Is it easier to achieve consensus around building in the Eighth Council District than it would be in, for example, Boyle Heights?

We certainly have issues and tensions in the 8th District, and lots of citizen questions. There is concern in South LA about what is called the liquor store problem: You approve a few liquor stores, and then one day you turn around and South LA has this huge overconcentration of liquor stores that takes generations to undo. People have the same concerns about homeless housing.

From my position on the council, I think one thing we can do is make sure my colleagues have the resources and political cover they need to do similar projects all around the city, so they are spread out.

But still, you don’t get the kind of pushback regarding land use in South LA that you might get in other parts of the city. That’s something I’m proud of. The level of lawsuits, subterfuge, and downright sabotage that I’ve witnessed in my colleagues’ districts—you just don’t get that in the Eighth District.

Council President Herb Wesson recently announced that he will partner with the Community Coalition to host about 100 small dinners with diverse Angelenos to “combat hate.” In the context of the recent events in Charlottesville: What is the opportunity for this series to have a meaningful impact on improving LA’s social cohesion?

As a longtime community organizer, the first rule of community organizing is: Go have the conversation. Whether you agree or disagree, whether the other person is open or closed to you, do not skip the step of having the conversation. What the council president and Community Coalition are partnering to do is exactly what needs to happen. I’m already signed up for a dinner!

We’ve got to initiate conversations and be purposeful about our connections. We cannot take what we have in LA for granted. Those of us who have been here for years know that we can easily slip into a situation like what happened in Charlottesville if we’re not careful.

There is a both building aspect to this, as we purposely build community around issues that may be controversial, and a preventative aspect, so that as issues bubble up, there is a space for people to come work it out.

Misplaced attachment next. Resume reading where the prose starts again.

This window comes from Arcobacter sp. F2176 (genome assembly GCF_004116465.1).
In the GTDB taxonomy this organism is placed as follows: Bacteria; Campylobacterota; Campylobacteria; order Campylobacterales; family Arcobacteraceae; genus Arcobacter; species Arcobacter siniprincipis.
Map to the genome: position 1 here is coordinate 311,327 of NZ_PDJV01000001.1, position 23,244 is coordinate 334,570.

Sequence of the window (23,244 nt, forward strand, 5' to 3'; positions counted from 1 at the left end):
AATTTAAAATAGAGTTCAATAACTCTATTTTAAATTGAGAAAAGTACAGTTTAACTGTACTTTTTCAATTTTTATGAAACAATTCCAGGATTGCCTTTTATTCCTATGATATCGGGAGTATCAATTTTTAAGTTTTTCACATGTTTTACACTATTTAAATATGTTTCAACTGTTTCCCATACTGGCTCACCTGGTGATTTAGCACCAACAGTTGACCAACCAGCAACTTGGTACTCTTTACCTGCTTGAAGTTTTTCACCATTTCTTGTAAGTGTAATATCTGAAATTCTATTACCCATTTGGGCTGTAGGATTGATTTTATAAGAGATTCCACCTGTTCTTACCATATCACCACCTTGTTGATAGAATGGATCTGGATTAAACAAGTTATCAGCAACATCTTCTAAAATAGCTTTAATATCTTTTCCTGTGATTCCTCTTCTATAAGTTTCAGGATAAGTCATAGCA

Given the immensity of the city of Los Angeles—encompassing some 470 square miles—is it possible for Angelinos to know each other well enough to create and sustain a sense of community?

No. We can’t possibly. I would go even further and say that, even in my district of just 27 square miles, folks don’t know each other well enough. And even further than that, within each of the couple dozen neighborhoods in my district, people don’t know each other well enough. One of the best investments we can make is in getting to know each other.

To close, the city has entered an agreement with the IOC to host the 2028 Olympics. What is the promise of a LA Olympic Games in 10 years for the 8th District and LA?

I happen to think Los Angeles is the creative capital of the world, and I see the 2028 Olympics as the culmination of a process that has been underway for the last 10 years to move Los Angeles back onto the global stage as the capital that it is.

The Olympics is unlike any other human endeavor that exists today in the way it organizes the world to come to your doorstep. For two weeks straight, everybody in the world is either visiting your town or is looking at your town on television. This is a great opportunity for Los Angeles, and holds promise not only for the Eighth District, but for the whole city. It allows us to put a shine on our existing infrastructure, and to build and innovate around the things that we have.

We’re very lucky that we don’t have to build a lot for these Games, so we get to do lots of improvements instead. In the Eighth District, we’re working on rail projects, including enhancements at the Crenshaw/LAX Line. I also think this is a great impetus to make sure that we not only approve the Vermont Line, but also get it done and open in time for the 2028 Olympics.